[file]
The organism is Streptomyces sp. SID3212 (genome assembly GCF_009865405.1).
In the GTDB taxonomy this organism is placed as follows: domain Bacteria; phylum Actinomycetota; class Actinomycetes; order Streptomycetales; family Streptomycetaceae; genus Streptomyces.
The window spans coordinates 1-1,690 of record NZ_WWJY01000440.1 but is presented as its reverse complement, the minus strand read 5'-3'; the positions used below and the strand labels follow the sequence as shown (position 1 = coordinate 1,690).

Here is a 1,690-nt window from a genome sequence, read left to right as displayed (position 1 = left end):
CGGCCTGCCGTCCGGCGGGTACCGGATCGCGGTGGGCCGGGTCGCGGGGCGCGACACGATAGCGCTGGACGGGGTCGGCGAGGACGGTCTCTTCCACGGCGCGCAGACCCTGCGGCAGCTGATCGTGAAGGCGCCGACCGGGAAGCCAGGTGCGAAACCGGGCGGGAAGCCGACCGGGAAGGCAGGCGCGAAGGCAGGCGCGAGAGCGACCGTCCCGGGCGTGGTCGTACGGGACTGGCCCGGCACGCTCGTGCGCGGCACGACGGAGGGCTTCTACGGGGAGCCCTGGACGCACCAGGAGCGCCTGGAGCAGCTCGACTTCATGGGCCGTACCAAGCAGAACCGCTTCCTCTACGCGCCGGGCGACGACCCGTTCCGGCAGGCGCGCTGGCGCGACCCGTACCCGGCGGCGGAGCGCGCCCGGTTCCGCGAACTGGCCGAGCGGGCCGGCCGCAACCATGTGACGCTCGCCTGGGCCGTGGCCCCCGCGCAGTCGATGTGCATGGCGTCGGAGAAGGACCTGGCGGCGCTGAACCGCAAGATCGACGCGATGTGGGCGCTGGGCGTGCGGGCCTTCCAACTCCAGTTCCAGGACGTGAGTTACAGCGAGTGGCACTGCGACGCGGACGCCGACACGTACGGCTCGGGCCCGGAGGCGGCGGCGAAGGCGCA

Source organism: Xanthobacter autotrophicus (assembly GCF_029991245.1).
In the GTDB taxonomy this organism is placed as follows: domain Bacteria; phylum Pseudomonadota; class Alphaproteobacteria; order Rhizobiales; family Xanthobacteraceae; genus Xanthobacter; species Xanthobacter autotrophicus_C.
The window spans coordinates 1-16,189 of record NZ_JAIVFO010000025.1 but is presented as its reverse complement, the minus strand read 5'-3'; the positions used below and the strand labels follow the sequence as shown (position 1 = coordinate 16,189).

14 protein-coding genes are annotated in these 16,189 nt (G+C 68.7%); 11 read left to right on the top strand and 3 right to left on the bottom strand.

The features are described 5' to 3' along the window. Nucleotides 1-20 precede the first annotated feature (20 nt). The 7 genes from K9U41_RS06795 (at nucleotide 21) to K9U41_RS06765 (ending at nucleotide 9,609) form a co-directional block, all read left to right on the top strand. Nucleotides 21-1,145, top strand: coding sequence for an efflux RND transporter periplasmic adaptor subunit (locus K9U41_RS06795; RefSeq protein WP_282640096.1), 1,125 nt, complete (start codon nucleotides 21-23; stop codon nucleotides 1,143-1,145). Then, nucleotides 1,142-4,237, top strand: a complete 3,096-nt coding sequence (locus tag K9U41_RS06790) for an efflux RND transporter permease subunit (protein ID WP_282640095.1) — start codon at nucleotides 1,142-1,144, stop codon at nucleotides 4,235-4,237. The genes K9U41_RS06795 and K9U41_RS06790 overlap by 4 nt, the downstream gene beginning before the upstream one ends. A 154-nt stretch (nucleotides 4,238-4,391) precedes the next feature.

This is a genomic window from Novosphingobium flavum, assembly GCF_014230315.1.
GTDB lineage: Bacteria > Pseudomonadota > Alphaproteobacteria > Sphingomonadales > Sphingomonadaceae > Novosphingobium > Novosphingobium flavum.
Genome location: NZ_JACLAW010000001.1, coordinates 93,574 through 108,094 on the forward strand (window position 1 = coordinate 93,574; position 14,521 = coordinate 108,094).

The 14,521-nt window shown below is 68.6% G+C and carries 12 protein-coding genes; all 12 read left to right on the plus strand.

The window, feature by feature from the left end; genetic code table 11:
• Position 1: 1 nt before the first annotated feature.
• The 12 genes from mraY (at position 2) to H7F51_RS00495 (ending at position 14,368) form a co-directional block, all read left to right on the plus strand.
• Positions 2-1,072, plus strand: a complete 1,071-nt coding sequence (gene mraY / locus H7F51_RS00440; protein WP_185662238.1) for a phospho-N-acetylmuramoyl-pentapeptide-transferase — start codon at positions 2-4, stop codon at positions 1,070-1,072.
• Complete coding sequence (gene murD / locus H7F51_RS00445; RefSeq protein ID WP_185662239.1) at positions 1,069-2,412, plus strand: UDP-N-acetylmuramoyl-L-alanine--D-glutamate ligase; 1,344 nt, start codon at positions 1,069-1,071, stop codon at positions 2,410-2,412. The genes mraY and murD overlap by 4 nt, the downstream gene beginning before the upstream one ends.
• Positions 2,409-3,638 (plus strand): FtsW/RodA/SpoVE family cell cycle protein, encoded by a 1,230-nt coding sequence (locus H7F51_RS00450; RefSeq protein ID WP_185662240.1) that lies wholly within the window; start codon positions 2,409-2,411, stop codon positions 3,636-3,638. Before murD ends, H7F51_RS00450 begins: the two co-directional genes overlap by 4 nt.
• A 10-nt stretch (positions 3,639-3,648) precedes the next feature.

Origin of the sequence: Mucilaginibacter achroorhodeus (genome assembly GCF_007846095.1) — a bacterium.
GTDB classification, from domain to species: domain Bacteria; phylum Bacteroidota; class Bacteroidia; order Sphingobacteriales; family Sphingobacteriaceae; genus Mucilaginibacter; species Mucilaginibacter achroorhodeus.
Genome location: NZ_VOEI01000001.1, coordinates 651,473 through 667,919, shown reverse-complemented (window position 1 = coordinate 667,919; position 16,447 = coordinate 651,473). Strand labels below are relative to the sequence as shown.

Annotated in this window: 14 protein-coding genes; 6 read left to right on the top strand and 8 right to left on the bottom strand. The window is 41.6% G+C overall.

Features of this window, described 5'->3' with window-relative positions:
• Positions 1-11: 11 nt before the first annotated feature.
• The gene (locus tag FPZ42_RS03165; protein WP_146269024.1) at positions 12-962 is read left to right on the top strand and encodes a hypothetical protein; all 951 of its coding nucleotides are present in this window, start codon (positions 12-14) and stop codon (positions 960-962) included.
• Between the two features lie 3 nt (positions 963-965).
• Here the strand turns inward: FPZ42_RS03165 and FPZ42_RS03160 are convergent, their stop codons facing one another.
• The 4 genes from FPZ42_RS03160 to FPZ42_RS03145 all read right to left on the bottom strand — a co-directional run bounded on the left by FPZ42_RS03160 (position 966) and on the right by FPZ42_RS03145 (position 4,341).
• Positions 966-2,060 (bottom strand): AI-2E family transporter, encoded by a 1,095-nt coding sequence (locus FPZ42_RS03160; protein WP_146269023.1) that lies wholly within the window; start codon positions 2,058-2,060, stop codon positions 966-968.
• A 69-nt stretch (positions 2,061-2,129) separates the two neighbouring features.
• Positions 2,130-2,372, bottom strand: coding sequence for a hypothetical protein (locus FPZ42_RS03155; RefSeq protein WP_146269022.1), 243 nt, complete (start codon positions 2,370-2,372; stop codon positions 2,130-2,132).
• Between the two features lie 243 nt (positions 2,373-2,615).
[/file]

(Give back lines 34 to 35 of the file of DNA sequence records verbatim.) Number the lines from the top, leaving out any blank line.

• Positions 2,130-2,372, bottom strand: coding sequence for a hypothetical protein (locus FPZ42_RS03155; RefSeq protein WP_146269022.1), 243 nt, complete (start codon positions 2,370-2,372; stop codon positions 2,130-2,132).
• Between the two features lie 243 nt (positions 2,373-2,615).